and background training data, respectively. In this

study, we adopt the Gaussian kernel (Muller et al.,

2001)

K(~x,~x

′

) = exp

−

||~x−~x

′

||

2

2σ

2

, (7)

where σ is a parameter ﬁxed as σ

2

= 1000 throughout

the paper.

Figure 2 shows the effectiveness of the 15-

dimensional vectors and classiﬁcation by the SVM.

This ﬁgure shows the value of d

1

i

in 256 gray-levels,

when using the standard 3-dimensional RGB vec-

tors ((b), (e), and (h)) and the 15-dimensional ex-

tended vectors (our method, (c), (f), and (i)). Red and

blue strokes indicate user inputs of foreground and

background, respectively. Figure 2(a) is an artiﬁcial

graphic produced to help understand the effectiveness

of the proposed 15-dimensional vectors, in which a

foreground object (the yellow ball) exists in a back-

ground texture of a striped pattern of width one pixel.

Since a similar color exists in both the foreground and

background, the performance of pixel-wise methods

degrades (b), while our method (the 15-dimensional

vector and classiﬁcation by SVM) provides favorable

discrimination result (c) as well as (f) and (i).

3 ALGORITHM

It is difﬁcult to minimize the cost function (2) with

respect to

˜

α,

˜

f, and

˜

b simultaneously. This difﬁculty

was also faced by (Wang and Cohen, 2005). As they

did, we minimize the cost function for alpha values

using belief propagation (BP) keeping

˜

f and

˜

b ﬁxed,

and minimize the cost function for foreground and

background colors by sampling method keeping

˜

α

ﬁxed.

3.1 Estimation of Alpha Values By Bp

Finding optimal alpha mattes with minimum cost cor-

responds to the MAP estimation problem, which is

generally computationally difﬁcult. Thus, we have to

employ practically tractable algorithms that generate

(sub)optimal solutions.

For discrete combinatorial optimization, the belief

propagation (Pearl, 1988) is a promising approach for

such tasks. BP has been recently exploited for vari-

ous computer vision problems (e.g., stereo matching

(Sun et al., 2003)) as well as image matting (Wang

and Cohen, 2005). Therefore, we quantize the alpha

value to 11 levels (at 0.1 intervals between 0 and 1), in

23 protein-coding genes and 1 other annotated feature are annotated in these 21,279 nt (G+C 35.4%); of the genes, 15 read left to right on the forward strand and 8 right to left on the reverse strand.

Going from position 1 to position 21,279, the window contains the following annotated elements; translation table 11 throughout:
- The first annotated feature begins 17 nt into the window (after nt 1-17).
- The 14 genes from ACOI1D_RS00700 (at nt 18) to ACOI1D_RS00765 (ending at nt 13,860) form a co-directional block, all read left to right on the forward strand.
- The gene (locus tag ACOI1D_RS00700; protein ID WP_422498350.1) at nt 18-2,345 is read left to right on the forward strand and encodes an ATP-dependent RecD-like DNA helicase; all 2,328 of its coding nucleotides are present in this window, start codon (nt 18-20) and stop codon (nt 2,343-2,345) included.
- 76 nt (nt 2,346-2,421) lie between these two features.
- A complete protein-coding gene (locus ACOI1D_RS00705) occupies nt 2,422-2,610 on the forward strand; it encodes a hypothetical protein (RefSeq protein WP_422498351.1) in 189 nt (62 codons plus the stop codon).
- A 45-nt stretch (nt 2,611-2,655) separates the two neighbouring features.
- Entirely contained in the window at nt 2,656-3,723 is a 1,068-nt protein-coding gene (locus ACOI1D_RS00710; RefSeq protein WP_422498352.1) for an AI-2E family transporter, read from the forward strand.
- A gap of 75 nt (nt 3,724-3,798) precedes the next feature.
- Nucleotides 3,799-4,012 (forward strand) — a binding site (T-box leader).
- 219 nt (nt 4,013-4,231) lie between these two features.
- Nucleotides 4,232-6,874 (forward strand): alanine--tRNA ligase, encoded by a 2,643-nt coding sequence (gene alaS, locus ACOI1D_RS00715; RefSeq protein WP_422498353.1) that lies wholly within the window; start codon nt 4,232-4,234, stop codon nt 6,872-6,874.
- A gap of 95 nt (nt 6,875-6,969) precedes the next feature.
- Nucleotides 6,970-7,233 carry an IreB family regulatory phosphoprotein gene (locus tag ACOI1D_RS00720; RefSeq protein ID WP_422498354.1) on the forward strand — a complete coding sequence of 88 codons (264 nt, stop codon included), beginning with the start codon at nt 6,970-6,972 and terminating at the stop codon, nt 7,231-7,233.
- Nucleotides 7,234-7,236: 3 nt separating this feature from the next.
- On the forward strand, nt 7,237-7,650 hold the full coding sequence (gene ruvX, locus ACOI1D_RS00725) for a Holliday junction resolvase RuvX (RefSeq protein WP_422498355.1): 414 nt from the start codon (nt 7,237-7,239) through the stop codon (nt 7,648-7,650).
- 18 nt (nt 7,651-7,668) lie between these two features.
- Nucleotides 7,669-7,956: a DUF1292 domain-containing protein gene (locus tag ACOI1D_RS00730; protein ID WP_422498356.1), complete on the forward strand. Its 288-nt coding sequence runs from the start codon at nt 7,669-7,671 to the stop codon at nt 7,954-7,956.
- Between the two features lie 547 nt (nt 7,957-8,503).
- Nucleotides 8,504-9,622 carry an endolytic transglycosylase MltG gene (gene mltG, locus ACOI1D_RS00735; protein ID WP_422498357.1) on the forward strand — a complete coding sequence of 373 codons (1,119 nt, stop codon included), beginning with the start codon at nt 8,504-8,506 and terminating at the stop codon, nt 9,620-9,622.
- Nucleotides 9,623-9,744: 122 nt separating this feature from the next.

original images

with user inputs

3-dimension 15-dimension

(a) (b) (c)

(d) (e) (f)

(g)

(h) (i)

Figure 2: Comparison among the discrimination terms. The

pixel in white indicates an afﬁnity for the foreground and

the pixel in black indicates that for the background. Tra-

ditional 3-dimensional RGB (b) are insufﬁcient to sepa-

rate the foreground object from the background texture in

the toy example shown in (a), whereas the proposed 15-

dimensional vectors (c) provide excellent classiﬁcation. In

the example of the stuffed rabbit, although the difference is

not necessarily clear, we can see some places in the back-

ground where the 15-dimensional case (f) is superior to the

3-dimensional case (e). In the soccer ball image, the 3-

dimensional vectors misclassify pixels to the left of the ball

(h).

order to transform the current problem into a discrete

combinatorial optimization.

On the current MRF, BP is represented as a mes-

sage passing algorithm between neighboring pixels:

m

t

ij

(α

i

) = min

α

j

λ

M

U

M

(α

j

, f

j

,b

j

;c

j

)/Z

j

+λ

D

U

D

(α

j

;g

j

) +U

S

(α

i

,α

j

;c

i

,c

j

)

+

∑

k∈N ( j)\i

m

t−1

jk

(α

j

), (8)

where N ( j)\i denotes the set of nearest neighbors of

pixel j other than i, and t = 1,2,... is an index for

iteration steps. The matting term U

M

is normalized

by a factor Z

j

≡

∑

α

′

||c

j

− α

′

f

j

− (1− α

′

)b

j

||

2

to re-

strict this term to a range [0,1] as well as the other

two terms (U

D

and U

S

) and facilitate the adjustment

of parameters λ

M

and λ

D

.

Note that the messages m

t

ij

and m

t

ji

are different

variables. After the convergence of the iterations, a

belief vector is computed for each pixel as

b

i

(α

i

) = λ

M

U

M

(α

i

, f

i

,b

i

;c

i

)/Z

i

+ λ

D

U

D

(α

i

,g

i

)

+

∑

j∈N (i)

m

∗

ij

(α

i

), (9)

where the superscript * represents the value at conver-

gence, and the optimal label at pixel i, denoted as α

∗

i

,

is estimated as

α

∗

i

= argmin

α

i

b

i

(α

i

). (10)

As used in (Wang and Cohen, 2005), we employ the

techniques proposed by (Felzenszwalb and Hutten-

locher, 2004) to facilitate the calculation of Eq.(8)

3.2 Sampling for Foreground and

Background Colors

We must estimate the foreground and background col-

ors,

˜

f and

˜

b as well as alpha values. Foreground and

background colors appear only in the matting term.

We determine these values by a sampling approach.

Let the current value of the matting term at pixel i

be denoted as v

i

≡ ||c

i

−α

i

f

i

−(1−α

i

)b

i

||

2

. For each

pixel i, we sequentially search the optimal foreground

and background colors in its neighboring pixel j from

the nearest neighbors within a radius of 20 pixels. We

focus f

j

if α

j

> α

i

(or b

j

if α

j

< α

i

), and replace the

foreground (background) colors f

i

(b

i

) with f

j

(b

j

) if

the matting term is reduced, i. e.,

||c

i

− α

i

f

j

− (1− α

i

)b

i

||

2

< v

i

(||c

i

− α

i

f

i

− (1− α

i

)b

j

||

2

< v

i

).

3.3 Algorithm Flow

We use the multiscale technique proposed by (Felzen-

szwalb and Huttenlocher, 2004) to facilitate the com-